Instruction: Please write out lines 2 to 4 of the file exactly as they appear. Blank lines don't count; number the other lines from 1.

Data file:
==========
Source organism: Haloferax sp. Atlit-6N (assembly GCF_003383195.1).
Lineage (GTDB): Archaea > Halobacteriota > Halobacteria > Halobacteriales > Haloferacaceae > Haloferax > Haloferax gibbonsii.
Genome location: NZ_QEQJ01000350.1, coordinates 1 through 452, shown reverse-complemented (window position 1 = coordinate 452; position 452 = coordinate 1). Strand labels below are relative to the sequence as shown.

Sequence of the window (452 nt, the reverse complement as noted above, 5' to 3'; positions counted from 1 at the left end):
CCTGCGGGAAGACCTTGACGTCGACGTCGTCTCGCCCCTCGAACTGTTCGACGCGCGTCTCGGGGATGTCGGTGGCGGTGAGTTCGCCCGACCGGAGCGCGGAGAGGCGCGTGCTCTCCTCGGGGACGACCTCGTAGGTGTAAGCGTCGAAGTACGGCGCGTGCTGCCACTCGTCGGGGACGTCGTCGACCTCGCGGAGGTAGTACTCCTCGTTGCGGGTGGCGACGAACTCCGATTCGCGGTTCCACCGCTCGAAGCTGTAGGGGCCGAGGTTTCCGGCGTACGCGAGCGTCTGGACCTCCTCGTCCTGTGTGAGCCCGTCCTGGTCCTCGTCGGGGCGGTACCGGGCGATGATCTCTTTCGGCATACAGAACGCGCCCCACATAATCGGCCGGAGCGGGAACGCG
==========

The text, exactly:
Lineage (GTDB): Archaea > Halobacteriota > Halobacteria > Halobacteriales > Haloferacaceae > Haloferax > Haloferax gibbonsii.
Genome location: NZ_QEQJ01000350.1, coordinates 1 through 452, shown reverse-complemented (window position 1 = coordinate 452; position 452 = coordinate 1). Strand labels below are relative to the sequence as shown.

Sequence of the window (452 nt, the reverse complement as noted above, 5' to 3'; positions counted from 1 at the left end):